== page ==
Nine days from now, the Church celebrates the feast of St Paul’s conversion. Paul, of course, is the great “Apostle to the Gentiles,” who greatly contributed to the spread of the Christian faith in its embryonic years.

Consequently, the feast recommends itself as an occasion to pray for Christian unity. The disintegration of the Mystical Body on earth is nothing short of scandalous. Every Christian should share our Lord’s desire that Christians might be one.

Some people start a novena for Christian Unity today. This is my own practice. Others wait until tomorrow, and observe an octave of prayer for Christian Unity. So if you read this post a day late, you’ve still got time!

Speaking of time, perhaps you have enough of it to formulate an elaborate pattern of prayer for your novenas and octaves. Perhaps I could make the time myself. I don’t know. I do know that I lack the discipline.

I used to make all sorts of ambitious resolutions which I’d heroically observe for three or four days before collapsing in a heap. Big goals mean big falls, and big falls invite a spiral of discouragement which puts an end to all of it.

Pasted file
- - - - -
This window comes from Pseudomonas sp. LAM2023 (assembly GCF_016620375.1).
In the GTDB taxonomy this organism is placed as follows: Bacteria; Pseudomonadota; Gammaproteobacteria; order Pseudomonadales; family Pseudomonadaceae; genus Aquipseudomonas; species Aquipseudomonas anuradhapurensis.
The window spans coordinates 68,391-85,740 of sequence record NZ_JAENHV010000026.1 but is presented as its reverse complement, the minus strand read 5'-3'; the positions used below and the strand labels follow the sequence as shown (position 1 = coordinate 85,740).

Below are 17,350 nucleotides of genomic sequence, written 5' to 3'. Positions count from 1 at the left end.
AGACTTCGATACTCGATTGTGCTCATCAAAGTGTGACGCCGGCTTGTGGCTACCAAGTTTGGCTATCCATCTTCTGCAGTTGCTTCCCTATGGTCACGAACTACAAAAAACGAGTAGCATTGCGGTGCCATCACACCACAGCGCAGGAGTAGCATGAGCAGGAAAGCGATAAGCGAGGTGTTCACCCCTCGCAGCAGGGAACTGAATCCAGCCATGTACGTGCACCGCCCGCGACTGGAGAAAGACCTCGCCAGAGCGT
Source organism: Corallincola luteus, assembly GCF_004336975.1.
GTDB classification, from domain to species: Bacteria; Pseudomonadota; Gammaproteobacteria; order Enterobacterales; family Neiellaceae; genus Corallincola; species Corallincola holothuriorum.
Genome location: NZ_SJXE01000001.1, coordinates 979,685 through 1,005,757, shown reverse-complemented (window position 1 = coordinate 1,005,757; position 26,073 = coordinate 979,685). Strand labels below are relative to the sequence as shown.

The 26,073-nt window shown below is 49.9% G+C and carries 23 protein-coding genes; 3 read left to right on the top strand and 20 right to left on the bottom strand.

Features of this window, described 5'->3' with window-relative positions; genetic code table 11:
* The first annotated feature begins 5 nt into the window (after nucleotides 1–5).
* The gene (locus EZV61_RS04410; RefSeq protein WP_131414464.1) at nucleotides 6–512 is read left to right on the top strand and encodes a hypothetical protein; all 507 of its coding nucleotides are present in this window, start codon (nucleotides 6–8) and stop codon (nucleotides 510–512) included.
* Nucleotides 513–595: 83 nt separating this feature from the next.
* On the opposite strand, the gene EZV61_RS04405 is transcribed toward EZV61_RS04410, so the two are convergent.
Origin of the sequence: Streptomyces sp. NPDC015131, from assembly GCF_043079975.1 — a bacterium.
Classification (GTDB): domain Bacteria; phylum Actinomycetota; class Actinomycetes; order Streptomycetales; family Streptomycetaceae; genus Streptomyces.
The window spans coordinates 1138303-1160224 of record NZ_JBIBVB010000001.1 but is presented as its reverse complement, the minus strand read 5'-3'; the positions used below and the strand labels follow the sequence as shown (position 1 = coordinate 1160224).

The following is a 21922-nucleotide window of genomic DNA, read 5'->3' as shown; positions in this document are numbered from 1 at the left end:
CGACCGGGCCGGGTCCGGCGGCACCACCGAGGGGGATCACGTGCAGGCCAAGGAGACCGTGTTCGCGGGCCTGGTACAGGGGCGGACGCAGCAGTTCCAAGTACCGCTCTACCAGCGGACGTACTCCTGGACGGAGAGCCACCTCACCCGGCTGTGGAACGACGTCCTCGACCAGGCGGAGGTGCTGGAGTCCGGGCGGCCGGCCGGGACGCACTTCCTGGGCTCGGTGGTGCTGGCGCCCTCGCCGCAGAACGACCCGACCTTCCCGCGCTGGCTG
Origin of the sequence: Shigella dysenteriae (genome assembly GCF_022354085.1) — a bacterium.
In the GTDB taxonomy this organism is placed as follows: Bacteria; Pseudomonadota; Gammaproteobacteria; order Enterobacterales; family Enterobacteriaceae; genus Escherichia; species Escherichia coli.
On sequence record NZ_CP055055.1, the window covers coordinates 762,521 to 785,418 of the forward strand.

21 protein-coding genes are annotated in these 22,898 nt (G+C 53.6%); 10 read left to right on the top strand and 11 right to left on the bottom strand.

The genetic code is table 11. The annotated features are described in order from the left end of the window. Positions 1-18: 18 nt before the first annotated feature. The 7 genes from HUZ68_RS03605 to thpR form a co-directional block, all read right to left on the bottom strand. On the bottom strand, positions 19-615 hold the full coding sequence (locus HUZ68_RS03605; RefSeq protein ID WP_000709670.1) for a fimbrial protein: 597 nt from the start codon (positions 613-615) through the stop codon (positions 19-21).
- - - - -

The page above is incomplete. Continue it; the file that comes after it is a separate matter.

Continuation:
I think the enemy figured that out before I did. But once I became alert to it, I confounded the enemy by “thinking small.” A modest task, performed with love, becomes great anyway. So make it easy on yourself. Think small and childlike! For my part, I will recite this prayer by Bl John Henry Newman each day, and I will perform a small act of self-denial.

Why the mortification? I think it’s one of the secrets of the saints. When I’m faced with a problem or challenge, I tend to act to resolve it. The saints, in contrast, in the first place pray for a resolution to the problem or challenge; in the second place, they’d fast and atone; and only in the third place would they act – often, by then, by inspiration of the Holy Spirit!

Anyway, here’s Cardinal Newman’s prayer for Christian Unity:

O Lord Jesus Christ,
when you were about to suffer,
you prayed for your disciples to the end of time,
that they might all be one,
as you are in the Father,
and the Father in you.
Look down in pity on the many divisions
among those who profess your faith
and heal the wounds which the pride of man
and the craft of Satan have inflicted on your people.

Break down the walls of separation
which divide one party and denomination
of Christians from another.

Look with compassion on the souls
who have been born in one or another
of these various communions
and bring them all into that one communion
which you set up in the beginning:
the One, Holy, Catholic and Apostolic Church.

Perhaps this prayer is not ecumenical in application, insofar as it may arouse objections from Protestants and Orthodox if it was prayed in their company. But certainly the prayer is ecumenical in spirit and intent, and perfectly suitable for private prayer.